You may have missed the latest crop of words welcomed (or possibly just reluctantly allowed) into the English language, but you have surely heard many of them. Binge-watch is one example, something I did with some friends catching up on Downton Abbey seasons, and others did watching episode after episode of Breaking Bad.
Besides binge-watch, the Oxford Dictionaries’ August update includes:
- adorbs (adorable);
- bro hug (a friendly embrace between men);
- cray (“crazy, but without that time-consuming extra syllable”);
- hot mess (a person or thing that is spectacularly unsuccessful or disordered);
- humblebrag (a supposedly modest statement whose actual purpose is to draw attention to something in which you take pride);
- live-Tweet (post a running commentary on Twitter about an event while it’s taking place); and
- YOLO (you only live once).
After its June release included such lively terms as flexitarian, hashtag, selfie and eye-roll, the Oxford English Dictionary’s September crop included a number that weren’t “new” as much as they were updates of words to reflect newer uses. An example is workaround, which has been used since 1961. It used to be confined to aerospace or technical jargon, but now we’re often coming up with workarounds in everyday life (or as a friend likes to call it, “MacGyvering” something, so-called after the action-adventure hero who could “jump-start a truck with a cactus,” according to the Urban Dictionary). Others that made the list are fact-check, last call and First World problem.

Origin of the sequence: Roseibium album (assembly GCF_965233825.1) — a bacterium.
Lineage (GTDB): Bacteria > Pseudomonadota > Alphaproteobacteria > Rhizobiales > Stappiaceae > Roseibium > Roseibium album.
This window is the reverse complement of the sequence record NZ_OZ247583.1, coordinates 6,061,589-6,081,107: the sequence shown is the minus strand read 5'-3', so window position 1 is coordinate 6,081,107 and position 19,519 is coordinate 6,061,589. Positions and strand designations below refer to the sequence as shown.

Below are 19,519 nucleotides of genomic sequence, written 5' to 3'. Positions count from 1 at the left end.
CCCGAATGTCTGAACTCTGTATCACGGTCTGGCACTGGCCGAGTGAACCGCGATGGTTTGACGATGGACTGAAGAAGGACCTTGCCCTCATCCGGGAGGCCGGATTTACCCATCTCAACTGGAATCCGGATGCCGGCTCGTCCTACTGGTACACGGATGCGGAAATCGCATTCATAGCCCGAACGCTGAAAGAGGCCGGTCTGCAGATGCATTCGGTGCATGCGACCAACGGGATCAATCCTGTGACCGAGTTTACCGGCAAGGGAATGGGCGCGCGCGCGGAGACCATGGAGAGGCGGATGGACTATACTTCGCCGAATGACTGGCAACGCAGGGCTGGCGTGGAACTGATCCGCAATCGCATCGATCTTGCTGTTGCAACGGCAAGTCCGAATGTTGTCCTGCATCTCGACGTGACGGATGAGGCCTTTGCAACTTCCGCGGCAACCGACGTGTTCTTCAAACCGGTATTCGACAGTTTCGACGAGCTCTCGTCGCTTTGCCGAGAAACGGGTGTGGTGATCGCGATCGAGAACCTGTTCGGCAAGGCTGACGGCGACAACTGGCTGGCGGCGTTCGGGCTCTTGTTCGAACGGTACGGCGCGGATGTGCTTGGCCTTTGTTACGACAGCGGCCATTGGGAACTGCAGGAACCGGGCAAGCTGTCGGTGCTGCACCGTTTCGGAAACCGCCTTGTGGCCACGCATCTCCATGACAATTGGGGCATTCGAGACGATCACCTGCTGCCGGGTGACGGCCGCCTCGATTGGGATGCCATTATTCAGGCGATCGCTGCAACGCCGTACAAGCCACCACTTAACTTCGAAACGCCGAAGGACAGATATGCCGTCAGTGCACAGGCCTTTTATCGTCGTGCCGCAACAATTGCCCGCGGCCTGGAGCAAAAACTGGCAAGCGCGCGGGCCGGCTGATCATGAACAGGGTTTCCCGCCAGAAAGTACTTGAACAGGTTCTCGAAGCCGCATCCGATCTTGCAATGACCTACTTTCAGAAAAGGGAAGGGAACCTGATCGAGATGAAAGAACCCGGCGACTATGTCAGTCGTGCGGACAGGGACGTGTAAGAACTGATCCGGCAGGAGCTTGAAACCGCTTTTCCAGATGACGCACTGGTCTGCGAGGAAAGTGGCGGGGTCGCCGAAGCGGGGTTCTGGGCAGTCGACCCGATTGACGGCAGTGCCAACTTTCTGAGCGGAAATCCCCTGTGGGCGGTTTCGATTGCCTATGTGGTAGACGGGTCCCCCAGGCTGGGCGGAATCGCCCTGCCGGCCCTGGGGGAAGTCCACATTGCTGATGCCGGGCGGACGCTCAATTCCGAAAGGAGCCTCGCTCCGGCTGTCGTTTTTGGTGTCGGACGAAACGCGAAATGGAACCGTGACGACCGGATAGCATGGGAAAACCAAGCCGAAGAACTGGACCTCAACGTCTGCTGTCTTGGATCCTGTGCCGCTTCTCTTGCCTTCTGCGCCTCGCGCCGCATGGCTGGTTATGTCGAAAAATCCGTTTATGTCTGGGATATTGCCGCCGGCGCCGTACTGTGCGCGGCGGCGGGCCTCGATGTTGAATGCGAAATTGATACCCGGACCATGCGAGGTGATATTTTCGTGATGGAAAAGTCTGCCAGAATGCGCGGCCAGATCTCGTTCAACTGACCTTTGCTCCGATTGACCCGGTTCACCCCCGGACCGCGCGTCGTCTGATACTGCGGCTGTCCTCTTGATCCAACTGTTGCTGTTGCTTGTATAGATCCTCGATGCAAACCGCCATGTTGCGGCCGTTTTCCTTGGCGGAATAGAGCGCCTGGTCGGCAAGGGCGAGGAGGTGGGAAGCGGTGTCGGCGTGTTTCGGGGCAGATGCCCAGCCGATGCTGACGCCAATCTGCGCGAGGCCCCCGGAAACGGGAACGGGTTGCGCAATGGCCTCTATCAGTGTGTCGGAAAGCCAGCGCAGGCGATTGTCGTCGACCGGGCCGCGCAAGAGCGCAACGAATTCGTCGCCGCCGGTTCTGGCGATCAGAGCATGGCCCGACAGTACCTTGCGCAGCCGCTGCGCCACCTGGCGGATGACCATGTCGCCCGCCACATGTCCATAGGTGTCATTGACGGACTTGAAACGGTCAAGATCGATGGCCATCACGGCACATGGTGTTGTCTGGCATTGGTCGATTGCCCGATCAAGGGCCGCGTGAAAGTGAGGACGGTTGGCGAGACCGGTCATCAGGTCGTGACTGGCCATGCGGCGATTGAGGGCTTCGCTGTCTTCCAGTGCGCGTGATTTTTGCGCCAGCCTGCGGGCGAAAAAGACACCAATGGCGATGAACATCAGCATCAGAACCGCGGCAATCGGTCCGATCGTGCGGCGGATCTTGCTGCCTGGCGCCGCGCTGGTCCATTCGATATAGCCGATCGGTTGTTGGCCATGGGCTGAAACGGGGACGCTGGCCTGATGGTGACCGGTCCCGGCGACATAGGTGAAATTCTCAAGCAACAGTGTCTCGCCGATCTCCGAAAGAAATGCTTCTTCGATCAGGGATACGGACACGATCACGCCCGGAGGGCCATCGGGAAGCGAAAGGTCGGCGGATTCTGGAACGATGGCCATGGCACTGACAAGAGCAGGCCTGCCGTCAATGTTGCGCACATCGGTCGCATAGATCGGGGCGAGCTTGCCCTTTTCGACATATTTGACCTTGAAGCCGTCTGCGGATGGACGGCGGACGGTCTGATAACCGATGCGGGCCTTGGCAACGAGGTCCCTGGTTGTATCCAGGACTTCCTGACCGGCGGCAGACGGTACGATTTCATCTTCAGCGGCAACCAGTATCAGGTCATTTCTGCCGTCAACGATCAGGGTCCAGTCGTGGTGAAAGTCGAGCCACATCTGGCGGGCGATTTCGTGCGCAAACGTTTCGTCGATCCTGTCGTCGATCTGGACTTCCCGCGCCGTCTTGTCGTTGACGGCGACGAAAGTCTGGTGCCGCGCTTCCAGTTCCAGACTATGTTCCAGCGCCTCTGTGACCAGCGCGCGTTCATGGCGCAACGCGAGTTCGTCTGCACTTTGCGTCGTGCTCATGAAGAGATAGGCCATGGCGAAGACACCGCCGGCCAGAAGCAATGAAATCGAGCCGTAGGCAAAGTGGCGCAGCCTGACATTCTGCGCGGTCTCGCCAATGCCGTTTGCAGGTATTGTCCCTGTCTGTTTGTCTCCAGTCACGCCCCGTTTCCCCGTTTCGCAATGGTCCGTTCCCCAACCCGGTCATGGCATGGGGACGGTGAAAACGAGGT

Wait, Oxford Dictionaries AND Oxford English Dictionary? A TIME article amusingly described the difference between the two thusly:
The Oxford English Dictionary arm of the family “is more like the serious and intellectual grandfather who constantly withholds his approval from younger generations. In other words, the OED editors require words to have much more historical, significant impact before adding them to that reference.”
Here’s how the Oxford Dictionaries decide which new words make the cut: (1) they have evidence of the term being used by a variety of sources, (2) it seems “significant” and (3) it seems likely to stand the test of time.
Don’t feel bad if you aren’t keeping up. I think the people behind the dictionaries themselves are finding it hard to match the pace of Internet lingo and millennial slang! And that, of course, is where many of our new words come from.
Do you have a favourite new word? Or maybe one you can’t stand?
Graphic created with Wordle.net.